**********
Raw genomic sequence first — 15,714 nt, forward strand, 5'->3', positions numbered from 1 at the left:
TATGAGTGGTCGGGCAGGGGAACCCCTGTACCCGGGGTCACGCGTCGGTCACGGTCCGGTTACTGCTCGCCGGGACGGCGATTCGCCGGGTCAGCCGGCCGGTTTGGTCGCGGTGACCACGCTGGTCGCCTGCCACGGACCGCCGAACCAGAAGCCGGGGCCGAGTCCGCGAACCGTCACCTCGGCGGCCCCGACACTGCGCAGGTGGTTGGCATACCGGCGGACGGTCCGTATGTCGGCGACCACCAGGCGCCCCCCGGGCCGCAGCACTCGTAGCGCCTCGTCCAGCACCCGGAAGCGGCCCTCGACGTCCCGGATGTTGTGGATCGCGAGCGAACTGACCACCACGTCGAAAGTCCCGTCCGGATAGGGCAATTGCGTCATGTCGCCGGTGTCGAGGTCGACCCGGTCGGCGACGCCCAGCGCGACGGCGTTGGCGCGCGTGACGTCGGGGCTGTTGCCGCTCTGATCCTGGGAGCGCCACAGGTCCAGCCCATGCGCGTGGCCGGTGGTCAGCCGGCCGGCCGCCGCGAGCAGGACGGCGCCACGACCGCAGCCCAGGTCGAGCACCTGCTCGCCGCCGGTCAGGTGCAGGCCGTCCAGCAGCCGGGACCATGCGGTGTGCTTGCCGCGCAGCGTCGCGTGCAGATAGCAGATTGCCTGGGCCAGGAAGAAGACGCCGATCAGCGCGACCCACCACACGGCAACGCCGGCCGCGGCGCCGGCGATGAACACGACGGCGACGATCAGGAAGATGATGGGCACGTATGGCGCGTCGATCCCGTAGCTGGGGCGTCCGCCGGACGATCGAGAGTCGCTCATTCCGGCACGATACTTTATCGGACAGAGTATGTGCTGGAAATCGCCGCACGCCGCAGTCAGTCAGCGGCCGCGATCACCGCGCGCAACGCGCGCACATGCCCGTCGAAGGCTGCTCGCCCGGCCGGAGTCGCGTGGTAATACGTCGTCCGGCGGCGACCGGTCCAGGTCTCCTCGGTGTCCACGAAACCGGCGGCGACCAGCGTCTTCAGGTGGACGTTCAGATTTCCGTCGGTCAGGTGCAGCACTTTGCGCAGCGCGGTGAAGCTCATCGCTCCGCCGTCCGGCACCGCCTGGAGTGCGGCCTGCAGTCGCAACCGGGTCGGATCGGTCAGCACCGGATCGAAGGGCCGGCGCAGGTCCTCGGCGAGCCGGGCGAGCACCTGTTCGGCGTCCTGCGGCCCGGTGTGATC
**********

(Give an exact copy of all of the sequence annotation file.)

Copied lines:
Raw genomic sequence first — 15,714 nt, forward strand, 5'->3', positions numbered from 1 at the left:
TATGAGTGGTCGGGCAGGGGAACCCCTGTACCCGGGGTCACGCGTCGGTCACGGTCCGGTTACTGCTCGCCGGGACGGCGATTCGCCGGGTCAGCCGGCCGGTTTGGTCGCGGTGACCACGCTGGTCGCCTGCCACGGACCGCCGAACCAGAAGCCGGGGCCGAGTCCGCGAACCGTCACCTCGGCGGCCCCGACACTGCGCAGGTGGTTGGCATACCGGCGGACGGTCCGTATGTCGGCGACCACCAGGCGCCCCCCGGGCCGCAGCACTCGTAGCGCCTCGTCCAGCACCCGGAAGCGGCCCTCGACGTCCCGGATGTTGTGGATCGCGAGCGAACTGACCACCACGTCGAAAGTCCCGTCCGGATAGGGCAATTGCGTCATGTCGCCGGTGTCGAGGTCGACCCGGTCGGCGACGCCCAGCGCGACGGCGTTGGCGCGCGTGACGTCGGGGCTGTTGCCGCTCTGATCCTGGGAGCGCCACAGGTCCAGCCCATGCGCGTGGCCGGTGGTCAGCCGGCCGGCCGCCGCGAGCAGGACGGCGCCACGACCGCAGCCCAGGTCGAGCACCTGCTCGCCGCCGGTCAGGTGCAGGCCGTCCAGCAGCCGGGACCATGCGGTGTGCTTGCCGCGCAGCGTCGCGTGCAGATAGCAGATTGCCTGGGCCAGGAAGAAGACGCCGATCAGCGCGACCCACCACACGGCAACGCCGGCCGCGGCGCCGGCGATGAACACGACGGCGACGATCAGGAAGATGATGGGCACGTATGGCGCGTCGATCCCGTAGCTGGGGCGTCCGCCGGACGATCGAGAGTCGCTCATTCCGGCACGATACTTTATCGGACAGAGTATGTGCTGGAAATCGCCGCACGCCGCAGTCAGTCAGCGGCCGCGATCACCGCGCGCAACGCGCGCACATGCCCGTCGAAGGCTGCTCGCCCGGCCGGAGTCGCGTGGTAATACGTCGTCCGGCGGCGACCGGTCCAGGTCTCCTCGGTGTCCACGAAACCGGCGGCGACCAGCGTCTTCAGGTGGACGTTCAGATTTCCGTCGGTCAGGTGCAGCACTTTGCGCAGCGCGGTGAAGCTCATCGCTCCGCCGTCCGGCACCGCCTGGAGTGCGGCCTGCAGTCGCAACCGGGTCGGATCGGTCAGCACCGGATCGAAGGGCCGGCGCAGGTCCTCGGCGAGCCGGGCGAGCACCTGTTCGGCGTCCTGCGGCCCGGTGTGATC